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Opinion Macron knows U.S. foreign policy is always about Trump

French President Emmanuel Macron. (Brendan McDermid/Reuters)
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French President Emmanuel Macron seems to have figured out President Trump lacks a deep understanding of the world, has no clear ideology and is driven by his narcissistic personality. Faced with the choice between lecturing Trump and manipulating Trump’s giant, predictable personal neediness, Macron chose the latter. The Europeans dearly hope that was a wise choice. They are counting on Macron to navigate through the choppiest period of U.S.- European relations in decades.

The Post reports:

The special bond that seems to have developed between the 71-year-old American president and Macron, a 40-year-old political novice elected just a year ago, is no accident. While [German Chancellor Angela] Merkel is clearly turned off by Trump, and British Prime Minister Theresa May’s Parliament and population have indicated they don’t even want him to visit, Macron has gone far out of his way to cultivate him.  . . .
“Macron is doing this because he knows that he has to be close to our closest ally, the president of the most powerful country in the world. It’s in our interest to have a good relationship. He doesn’t go as a friend,” the official said.

Ironically, the greatest con man ever elected to the presidency, actually does believe in the bromance — just as Trump thinks Chinese President Xi Jinping is his friend. For Trump, it’s never about the substance; it is about how he is treated by a foreign leader. China gave him the biggest welcome ever; hence Xi is his friend. Saudi Arabia wines and dines him (with dancing and a glowing orb) ; hence Saudi Arabia is our friend. He never imagines he’s been insincerely praised or that the pomp he delights in is standard fare for American presidents.

There are two problems with Trump’s personalization of our national security, both for the United States and our allies.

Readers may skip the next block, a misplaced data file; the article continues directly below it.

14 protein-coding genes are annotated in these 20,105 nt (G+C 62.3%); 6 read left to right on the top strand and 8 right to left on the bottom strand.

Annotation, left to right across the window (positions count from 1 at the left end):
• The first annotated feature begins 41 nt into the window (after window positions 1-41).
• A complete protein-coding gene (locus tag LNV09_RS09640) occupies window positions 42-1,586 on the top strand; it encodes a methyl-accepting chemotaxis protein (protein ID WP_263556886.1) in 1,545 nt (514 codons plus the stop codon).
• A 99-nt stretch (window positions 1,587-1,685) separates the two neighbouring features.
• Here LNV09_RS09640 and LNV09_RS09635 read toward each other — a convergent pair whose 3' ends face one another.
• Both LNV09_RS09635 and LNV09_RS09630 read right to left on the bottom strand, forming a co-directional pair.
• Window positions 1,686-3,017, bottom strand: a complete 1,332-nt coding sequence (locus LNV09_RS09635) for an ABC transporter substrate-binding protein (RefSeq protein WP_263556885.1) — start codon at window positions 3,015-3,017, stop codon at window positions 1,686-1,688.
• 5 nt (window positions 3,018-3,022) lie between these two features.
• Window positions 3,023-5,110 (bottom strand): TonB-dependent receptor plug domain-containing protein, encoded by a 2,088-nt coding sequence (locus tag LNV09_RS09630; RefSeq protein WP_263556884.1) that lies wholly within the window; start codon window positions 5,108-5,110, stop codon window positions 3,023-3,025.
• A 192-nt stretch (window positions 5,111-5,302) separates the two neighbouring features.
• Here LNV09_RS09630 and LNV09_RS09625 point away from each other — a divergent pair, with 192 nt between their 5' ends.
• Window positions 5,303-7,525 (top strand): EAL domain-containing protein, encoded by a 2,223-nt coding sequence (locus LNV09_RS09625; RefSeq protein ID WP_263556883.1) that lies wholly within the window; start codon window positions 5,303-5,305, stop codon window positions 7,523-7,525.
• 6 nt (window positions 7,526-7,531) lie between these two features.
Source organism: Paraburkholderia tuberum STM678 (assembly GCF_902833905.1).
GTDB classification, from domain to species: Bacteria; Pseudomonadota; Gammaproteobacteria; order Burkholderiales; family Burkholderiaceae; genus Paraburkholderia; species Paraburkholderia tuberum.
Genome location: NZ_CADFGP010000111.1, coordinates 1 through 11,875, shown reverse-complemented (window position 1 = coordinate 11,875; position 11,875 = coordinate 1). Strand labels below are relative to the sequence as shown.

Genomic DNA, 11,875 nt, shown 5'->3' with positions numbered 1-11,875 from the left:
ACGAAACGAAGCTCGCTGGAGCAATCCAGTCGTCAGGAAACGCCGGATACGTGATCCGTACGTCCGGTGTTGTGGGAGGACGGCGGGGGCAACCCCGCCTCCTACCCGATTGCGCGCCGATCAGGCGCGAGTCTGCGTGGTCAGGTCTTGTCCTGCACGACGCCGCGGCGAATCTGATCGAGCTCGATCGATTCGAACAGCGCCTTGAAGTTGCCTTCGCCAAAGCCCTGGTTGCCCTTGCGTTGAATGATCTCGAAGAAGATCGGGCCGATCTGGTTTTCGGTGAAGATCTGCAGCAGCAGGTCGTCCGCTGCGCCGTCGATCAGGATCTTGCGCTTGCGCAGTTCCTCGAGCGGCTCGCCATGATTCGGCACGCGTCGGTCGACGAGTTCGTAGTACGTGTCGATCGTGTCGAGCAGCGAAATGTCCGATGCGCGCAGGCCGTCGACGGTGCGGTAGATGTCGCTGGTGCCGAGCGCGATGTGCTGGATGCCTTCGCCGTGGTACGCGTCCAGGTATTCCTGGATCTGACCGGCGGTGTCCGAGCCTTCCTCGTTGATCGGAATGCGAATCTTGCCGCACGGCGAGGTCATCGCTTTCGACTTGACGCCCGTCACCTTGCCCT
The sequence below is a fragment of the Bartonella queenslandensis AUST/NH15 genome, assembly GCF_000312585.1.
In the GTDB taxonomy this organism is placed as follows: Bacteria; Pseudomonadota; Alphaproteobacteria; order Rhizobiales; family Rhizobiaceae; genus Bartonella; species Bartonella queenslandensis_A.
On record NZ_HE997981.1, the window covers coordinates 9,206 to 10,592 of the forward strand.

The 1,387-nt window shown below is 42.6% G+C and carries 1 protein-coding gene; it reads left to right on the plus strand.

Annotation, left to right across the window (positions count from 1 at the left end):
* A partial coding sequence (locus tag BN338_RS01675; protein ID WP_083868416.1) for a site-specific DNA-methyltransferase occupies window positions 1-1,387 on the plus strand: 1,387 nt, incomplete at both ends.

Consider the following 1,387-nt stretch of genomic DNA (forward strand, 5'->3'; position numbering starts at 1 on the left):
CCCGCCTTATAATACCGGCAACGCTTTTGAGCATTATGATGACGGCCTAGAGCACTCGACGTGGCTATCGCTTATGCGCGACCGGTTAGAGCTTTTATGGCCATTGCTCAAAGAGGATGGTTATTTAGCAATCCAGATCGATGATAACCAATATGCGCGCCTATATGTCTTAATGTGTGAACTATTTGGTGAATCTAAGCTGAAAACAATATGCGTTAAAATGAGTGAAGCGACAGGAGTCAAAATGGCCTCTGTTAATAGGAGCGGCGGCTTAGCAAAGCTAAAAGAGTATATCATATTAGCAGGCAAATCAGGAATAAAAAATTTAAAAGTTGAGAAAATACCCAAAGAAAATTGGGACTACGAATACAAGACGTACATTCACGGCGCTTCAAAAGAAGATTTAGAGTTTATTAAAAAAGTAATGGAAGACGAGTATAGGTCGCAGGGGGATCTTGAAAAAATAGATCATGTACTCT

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First, authoritarian, illiberal leaders are very good at manipulation too. Trump declares he believes Vladimir Putin knew nothing about manipulating our election. Those who worry that Trump will be deceived by Kim Jong Un have a point: Trump seems unable to believe flattery is insincere or that world leaders view Trump as an erratic buffoon whose bluff can be called.

Second, when legitimate differences between the United States and allies arise, our allies have to be very clever and very tricky. They must convince Trump he’s a genius and it’s really his idea to do what they want (e.g. stay in the Iran deal with some largely cosmetic changes).

Macron should not bother explaining what is actually in the Iran deal or the Paris accord. He shouldn’t bother to explain the ramifications of U.S. isolation in the event Trump wants out of the Iran deal.  Trump won’t absorb such arguments or won’t care or worse will get annoyed with Macron. Better for Macron to tell Trump his strategy is amazing — and working! The Post reports:

According to officials involved in the U.S.-European talks, significant progress has been made on addressing concerns about the deal’s sunset clauses, its verification rules, and the absence of restrictions on Iranian ballistic missile testing and development, as well as new measures to counter Iran’s “malign” activities in Syria and beyond in the Middle East. Four documents have been drafted that they believe are responsive to Trump’s criticisms.
An overall declaration and three sub-texts are to outline their joint understanding that other international conventions will prohibit Iran from developing nuclear weapons beyond restrictions that expire in the next decade; push the International Atomic Energy Agency to expand its monitoring; and promise strict sanctions if Iran moves forward with intercontinental ballistic missile development.

None of this actually changes the terms of the Joint Comprehensive Plan of Action. (We cannot of course do so without Iran’s agreement.)  In fact, the United States has long argued that when the sunset clause expires, the U. N.’s Nuclear Prohibition Treaty (NPT) is insufficient to contain Iran’s nuclear ambition; but now, the allies hope, this will be good enough for Trump. Promising new sanctions if Iran moves forward with its ICBM program is, well, what we’ve been doing since Iran started testing. None of this much matters to Trump so long as he is convinced he’s the genius negotiator behind these “gains,” which no one but he could have obtained. Whatever. (Unfortunately what is not being discussed is what actually might work — stepped-up efforts on the ground to check Iran’s regional aggression, as well as sanctions on the country for its miserable human rights record.)

That Macron manages to subsume any disdain for Trump is a testament to his skills as a politician and desire to do what is best for his country. We should hope it works because, truth be told, we have no Plan B if Trump reimposes sanctions, the Europeans remain in the deal and Iran resumes its nuclear weapons program.

That sobering thought should spur lawmakers, the remaining competent advisers (we’re down to Defense Secretary Jim Mattis, it seems) and cagey allies to pray Macron is successful.